cr> Leahy bill nightmare scenario?


(Reprinted from other mailing lists with the author's permission.--Andy)

From: jim bell <•••@••.•••>

In case any of you people still think that Leahy bill ostensibly freeing up
encryption is "progress," the following scenario is provided for your

"Bob" runs an encrypted remailer.  His system forwards mail whose contents
he cannot read, even if he wanted to.  He cannot know from where the
messages originated, or where they ended up.  He likes it this way, because
nobody can accuse him of complicity with a (encrypted) message that he can't

One day, Leahy's bill passes, as described by VTW (and quoted by Peterson):

  "804. Unlawful use of encryption to obstruct justice"
   "Whoever willfully endeavors by means of encryption to obstruct,
   impede, or prevent the communication of information in furtherance
   to a felony which may be prosecuted in a court of the United States,
   to an investigative or law enforcement officer shall-..."

I am assuming they fix the obvious error in the phrasing above.

"Bob," the operator of the encrypted remailer, receives an email one day
which states something like:

"Thanks for the use of your nifty anonymous remailer.  Under a different
name, I intend to use this remailer (along with others) to transmit child
pornography, plot terrorism, and do all of my drug deals.  You've made my
life so much more secure!"

Bob, alarmed at this note, tries to cover his ass by sending back a message
asking this person to not do anything illegal on his machine, hoping that
this will protect himself. The response is "as long as the system operates,
it will be used for whatever I want!"

 What "Bob" doesn't realize is that the message came from an agent for the
cops, who now have proof that he is aware that his system will be regularly
used for illegal purposes.  If "Bob" is smart enough, he will realize his
quandary, and he has only two choices:

1.  Shut the remailer down to prevent such use.

2.  Continue to run the remailer, knowing that it is being used for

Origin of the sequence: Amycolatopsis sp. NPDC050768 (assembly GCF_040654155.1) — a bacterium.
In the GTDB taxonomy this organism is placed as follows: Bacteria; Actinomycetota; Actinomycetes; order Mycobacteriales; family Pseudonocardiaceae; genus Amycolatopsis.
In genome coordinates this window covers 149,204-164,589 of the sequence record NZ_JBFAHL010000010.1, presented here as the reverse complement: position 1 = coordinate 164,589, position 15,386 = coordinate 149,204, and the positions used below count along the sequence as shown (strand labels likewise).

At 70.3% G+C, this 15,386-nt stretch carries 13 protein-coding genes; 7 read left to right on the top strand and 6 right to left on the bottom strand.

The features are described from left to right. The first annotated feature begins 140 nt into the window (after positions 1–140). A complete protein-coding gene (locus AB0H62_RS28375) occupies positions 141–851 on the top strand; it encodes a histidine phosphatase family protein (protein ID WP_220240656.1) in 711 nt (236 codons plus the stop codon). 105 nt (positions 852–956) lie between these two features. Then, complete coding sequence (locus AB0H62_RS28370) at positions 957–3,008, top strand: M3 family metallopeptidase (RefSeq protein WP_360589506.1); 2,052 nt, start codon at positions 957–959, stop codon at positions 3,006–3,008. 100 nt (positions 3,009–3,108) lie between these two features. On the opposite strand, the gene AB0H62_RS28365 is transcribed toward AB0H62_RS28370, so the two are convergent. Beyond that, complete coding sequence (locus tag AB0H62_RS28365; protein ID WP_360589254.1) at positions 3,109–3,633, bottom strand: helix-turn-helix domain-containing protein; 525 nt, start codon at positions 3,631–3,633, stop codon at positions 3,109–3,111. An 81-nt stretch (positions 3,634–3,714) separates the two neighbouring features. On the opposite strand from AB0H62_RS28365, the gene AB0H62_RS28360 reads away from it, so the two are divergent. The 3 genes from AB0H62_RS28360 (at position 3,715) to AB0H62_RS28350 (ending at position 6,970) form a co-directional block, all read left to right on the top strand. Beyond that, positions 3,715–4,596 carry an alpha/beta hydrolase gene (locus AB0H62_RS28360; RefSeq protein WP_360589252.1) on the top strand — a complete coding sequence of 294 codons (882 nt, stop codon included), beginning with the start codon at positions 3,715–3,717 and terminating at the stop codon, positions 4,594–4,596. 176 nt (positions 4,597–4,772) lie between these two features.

If he should choose the latter, the cops merely have their agent mail some
kid some child pornography, and use Bob's remailer as the last link in the
chain.   At that point, the "investigation" starts.  The cops approach
"Bob," and insist that he tell them from where the message came.  Naturally,
however, "Bob" is an honest fellow, and he runs a remailer that doesn't keep

At that point, Bob is GUILTY of violation of the Leahy bill, because his
encrypted anonymous remailer:

1.  Uses encryption to thwart message tracing, and thus the "criminal

2.  Bob has already been informed that his system will be used for illegal
purposes; the cops have the messages to prove he has been told.  He's GUILTY
GUILTY GUILTY, he will definitely lose the system and possibly whatever
residence it runs in, and will probably have to pay a huge fine to boot.

Now, you may not sympathize with Bob. This doesn't affect YOU, right?
RIGHT?!?   But let's suppose the cops offer him a DEAL!  "Spy for us, keep
records and forward each and every one of them to us, and we won't prosecute
you!"   Such a deal!

At that point, even an idiot begins to see the problem:  Suddenly, you can
no longer trust ANY anonymous remailer, because the operator might have been
"stung" already, and he's keeping his system up only to keep his house and
life savings.  One by one, each encrypted anonymous remailer is dealt the
same treatment, and pretty soon you can't trust any of them.  All the
systems run by honest, uncoerced people will go down.  Naturally, this
treatment will occur in every country that sites anonymous remailers.

So maybe the word gets out, occasionally.  At that point, usage of anonymous
remailers declines, and people willing to risk operating one declines.  A
few come up which are run by the Feds, which log anyone who  attempts to use

Or am I the only person who can see this, huh?  If anybody doubts this
scenario, I challenge you to tell me WHY it cannot happen.  I am, frankly,
astonished at anybody who did not immediately see the potential downside to
this portion of the bill!

Jim Bell, Pessimist and proud of it.

Klaatu Burada Nikto

 Posted by Andrew Oram  - •••@••.••• - Moderator: CYBER-RIGHTS (CPSR)
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